Michelangelo Buonarroti Biography.
The Life and Work of a Renaissance Giant.

Michelangelo Buonarroti was born on March 6th, 1475, in Caprese Tuscany. His father, Ludovico, was an official and local governor of the towns of Caprese and Chiusi. His mother was Francesca di Neri del Miniato di Siena, unfortunately, she died when he was only seven years old.  He was raised in Florence and, as a thirteen-year-old, was apprenticed to the busy workshop of the painter Domenico Ghirlandaio. In this workshop, he mastered the techniques of fresco painting and of draughtsmanship. 

The young artist studied the great masters of the past, Giotto, Donatello, Masaccio and the Greek and Roman sculptors, whose work he could find in the Medici collection in Florence. The Buonarroti family, through the artist's grandmother, were distantly related to the powerful Medici banking family. From 1490-1492 Michelangelo was living in the Medici household and he claimed to be of noble birth for the rest of his life. 

Lorenzo de Medici commissioned the first two works attributed to the young artist, "Madonna of the steps" and 'Battle of the Centaurs', both completed in 1492. Michelangelo became increasingly interested in the human form he studied anatomy, dissected bodies, and drew from live models all in his quest to master the complexities of posture and movement. In 1494 the preaching monk Savonarola emerged as the new leader of Florence and the Medici were expelled from the city.  


Michelangelo, unlike Leonardo da Vinci who fled the city, (Leonardo considered Savonarola to be a dangerous fanatic) was touched by the priest's teachings of morality and the promise of a rejuvenated Roman Church. However, the artist decided to maintain his ties to his patrons the Medici and followed them north to Bologna. His connections with the powerful Medici paid dividends in Bologna, the young artist was introduced to and taken in by one of the city's most prominent citizens, Gianfrancesco Aldrovandi.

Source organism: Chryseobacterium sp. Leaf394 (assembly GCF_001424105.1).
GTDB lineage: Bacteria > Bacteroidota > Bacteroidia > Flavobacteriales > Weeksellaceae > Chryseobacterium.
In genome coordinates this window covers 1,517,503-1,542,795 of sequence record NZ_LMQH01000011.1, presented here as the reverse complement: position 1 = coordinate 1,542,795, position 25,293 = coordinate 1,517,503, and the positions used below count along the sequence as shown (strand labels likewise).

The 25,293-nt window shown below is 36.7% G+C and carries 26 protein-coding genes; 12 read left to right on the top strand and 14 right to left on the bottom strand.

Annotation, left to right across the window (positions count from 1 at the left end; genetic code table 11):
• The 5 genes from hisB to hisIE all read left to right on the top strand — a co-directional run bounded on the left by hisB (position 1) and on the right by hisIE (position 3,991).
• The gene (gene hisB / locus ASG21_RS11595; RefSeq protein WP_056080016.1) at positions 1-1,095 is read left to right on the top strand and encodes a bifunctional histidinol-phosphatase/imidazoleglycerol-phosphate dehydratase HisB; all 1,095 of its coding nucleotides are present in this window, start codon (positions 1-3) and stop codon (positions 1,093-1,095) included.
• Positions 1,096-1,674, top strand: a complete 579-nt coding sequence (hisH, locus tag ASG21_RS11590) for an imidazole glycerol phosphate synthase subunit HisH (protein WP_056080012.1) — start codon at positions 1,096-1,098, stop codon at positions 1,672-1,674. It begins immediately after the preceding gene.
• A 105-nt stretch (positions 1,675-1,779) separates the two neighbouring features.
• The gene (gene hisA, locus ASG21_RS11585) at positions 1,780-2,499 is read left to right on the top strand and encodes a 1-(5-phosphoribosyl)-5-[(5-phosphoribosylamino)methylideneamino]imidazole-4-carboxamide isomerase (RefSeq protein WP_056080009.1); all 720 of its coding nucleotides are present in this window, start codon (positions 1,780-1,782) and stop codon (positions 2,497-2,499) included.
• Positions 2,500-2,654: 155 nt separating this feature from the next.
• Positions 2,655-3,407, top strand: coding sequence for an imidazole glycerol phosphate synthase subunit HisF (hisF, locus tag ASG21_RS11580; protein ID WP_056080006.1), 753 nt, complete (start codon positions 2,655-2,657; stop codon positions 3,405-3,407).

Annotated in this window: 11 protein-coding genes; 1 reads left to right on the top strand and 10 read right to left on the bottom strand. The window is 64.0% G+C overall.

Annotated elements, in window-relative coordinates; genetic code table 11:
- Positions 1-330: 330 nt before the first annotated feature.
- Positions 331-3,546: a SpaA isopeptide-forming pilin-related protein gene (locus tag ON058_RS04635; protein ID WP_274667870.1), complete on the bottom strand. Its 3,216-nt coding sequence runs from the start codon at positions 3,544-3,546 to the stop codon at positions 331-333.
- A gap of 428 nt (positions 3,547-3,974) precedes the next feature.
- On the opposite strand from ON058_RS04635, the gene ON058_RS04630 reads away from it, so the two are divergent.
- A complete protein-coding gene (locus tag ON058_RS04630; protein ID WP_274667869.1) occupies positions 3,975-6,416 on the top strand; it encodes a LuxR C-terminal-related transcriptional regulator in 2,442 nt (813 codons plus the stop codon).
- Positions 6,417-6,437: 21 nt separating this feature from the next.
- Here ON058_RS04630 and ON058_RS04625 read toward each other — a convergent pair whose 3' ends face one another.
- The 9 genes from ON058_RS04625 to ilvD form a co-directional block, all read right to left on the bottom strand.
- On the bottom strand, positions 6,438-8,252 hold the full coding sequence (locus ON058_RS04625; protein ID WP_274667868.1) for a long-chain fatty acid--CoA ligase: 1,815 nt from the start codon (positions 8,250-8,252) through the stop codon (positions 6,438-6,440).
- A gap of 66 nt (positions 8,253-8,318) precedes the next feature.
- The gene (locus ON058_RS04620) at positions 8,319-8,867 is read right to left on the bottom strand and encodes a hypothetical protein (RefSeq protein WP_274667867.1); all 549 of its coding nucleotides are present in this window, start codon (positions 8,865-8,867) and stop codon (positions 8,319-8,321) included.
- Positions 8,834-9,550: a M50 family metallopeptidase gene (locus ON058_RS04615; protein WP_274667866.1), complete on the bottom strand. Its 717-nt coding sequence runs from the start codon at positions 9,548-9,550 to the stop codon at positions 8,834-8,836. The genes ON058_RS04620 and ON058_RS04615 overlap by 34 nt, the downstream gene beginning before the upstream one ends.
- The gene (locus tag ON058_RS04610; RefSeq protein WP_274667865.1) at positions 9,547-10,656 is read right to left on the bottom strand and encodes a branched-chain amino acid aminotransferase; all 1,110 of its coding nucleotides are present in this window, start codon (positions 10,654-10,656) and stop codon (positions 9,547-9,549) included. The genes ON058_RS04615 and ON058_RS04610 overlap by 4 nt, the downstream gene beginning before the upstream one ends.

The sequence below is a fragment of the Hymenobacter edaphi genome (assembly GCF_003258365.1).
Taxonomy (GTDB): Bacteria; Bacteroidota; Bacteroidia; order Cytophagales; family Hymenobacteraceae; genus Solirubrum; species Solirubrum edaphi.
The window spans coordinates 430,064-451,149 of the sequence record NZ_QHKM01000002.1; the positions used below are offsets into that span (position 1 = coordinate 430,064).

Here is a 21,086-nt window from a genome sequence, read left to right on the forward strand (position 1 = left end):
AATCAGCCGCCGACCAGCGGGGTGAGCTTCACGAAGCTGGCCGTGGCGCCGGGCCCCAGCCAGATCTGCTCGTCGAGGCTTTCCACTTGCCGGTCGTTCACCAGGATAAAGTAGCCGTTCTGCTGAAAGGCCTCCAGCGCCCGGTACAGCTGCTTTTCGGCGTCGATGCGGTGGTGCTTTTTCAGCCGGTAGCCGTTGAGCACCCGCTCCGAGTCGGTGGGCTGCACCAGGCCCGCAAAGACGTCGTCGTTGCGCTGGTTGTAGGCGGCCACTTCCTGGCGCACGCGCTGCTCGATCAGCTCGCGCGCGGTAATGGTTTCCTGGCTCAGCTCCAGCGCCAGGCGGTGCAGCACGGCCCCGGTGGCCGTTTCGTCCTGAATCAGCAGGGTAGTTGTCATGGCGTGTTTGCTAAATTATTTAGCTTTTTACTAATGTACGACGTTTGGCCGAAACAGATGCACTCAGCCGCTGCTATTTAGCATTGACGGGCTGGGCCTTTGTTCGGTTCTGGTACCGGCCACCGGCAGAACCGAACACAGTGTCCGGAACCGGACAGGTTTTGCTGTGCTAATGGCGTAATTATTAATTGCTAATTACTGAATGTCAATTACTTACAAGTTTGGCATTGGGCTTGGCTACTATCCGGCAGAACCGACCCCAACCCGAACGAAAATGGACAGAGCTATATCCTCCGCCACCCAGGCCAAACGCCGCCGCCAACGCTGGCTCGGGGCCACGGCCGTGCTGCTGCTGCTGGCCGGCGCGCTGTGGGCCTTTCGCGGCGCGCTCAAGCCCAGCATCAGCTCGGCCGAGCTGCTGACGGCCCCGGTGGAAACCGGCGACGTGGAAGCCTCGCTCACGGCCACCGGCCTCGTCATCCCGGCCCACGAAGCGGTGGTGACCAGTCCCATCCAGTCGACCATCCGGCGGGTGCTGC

On Gianfrancesco's recommendation, Michelangelo was given the task of carving three statuettes for one of Bologna's most famous artistic monuments, the Tomb of St Dominic. The tomb was left unfinished by the death of Niccolo del Arca in 1492. The young sculptor's contribution to this giant of a tomb is the Angel with a candlestick, and the saints Petronius and Proculus. 

The completed work on these three pieces had been produced in a little under a year. It was in 1496 that a marble of Cupid (now lost) by Michelangelo was sold as an ancient piece to Cardinal Raffaele Riario. The cardinal discovered the fraud but was so impressed by the quality of the carving that he invited the artist to Rome. 

Michelangelo Buonarroti in Rome.

Cardinal Riario was the most powerful and richest man in Rome, only the Pope himself had more power and influence. Michelangelo was given a block of marble to work with and between 1496 and 1497 produced his statue of Bacchus. The Cardinal was unimpressed and rejected the work. The rejected statue came into the possession of the Roman banker Jacopo Galli. It was through this connection that the artist received a commission from the powerful French Cardinal, Jean de Bilheres, the Pieta.  

Michelangelo Buonarroti considered himself to be a sculptor an architect and a poet and in 1497 he received the commission for one of his most famous works the Pieta, housed at St Peter's in the Vatican City. Michelangelo had personally visited the marble quarries at Carrara to select and supervise the quarrying of the marble block. His attention to detail paid off, the marble Pieta is of the finest quality. 

Michelangelo's Pieta Vatican Statue"Pieta". St Peters Basilica in the Vatican. (photo by Stanislav Traykov under free licence Wikimedia Commons).

It has often been stated that Michelangelo had the ability to visualise the finished sculpture simply looking at the block of stone in front of him. When you gaze upon the Rome Pieta the story becomes believable. The work was carved and completed in 1499 when the artist was only 24 years old. 

Back to Florence.

Returning to Florence in 1500 he began work on the most recognisable statue in art, the carving of David (completed in 1504) depicting the moment he decides to battle Goliath. This work, created from marble quarried from the famous site at Carrara, established the sculptor as an outstanding master of his time, all before his 30th birthday. 

With the triumph of the David still fresh, Michelangelo was commissioned by Piero Soderini, a statesperson of the Republic of Florence, to produce a fresco for the Florentine state hall in Palazzo Vecchio. The chosen subject was The Battle of Cascina, the work never progressed beyond the cartoon stage, even so, it influenced generations of artists who admired and copied it.  

After the completion of the Rome Pieta and the Florentine statue of David, Michelangelo Buonarroti's fame was assured. He was never again short of commissions and his financial future was secured with the purchase of various properties in and around Florence.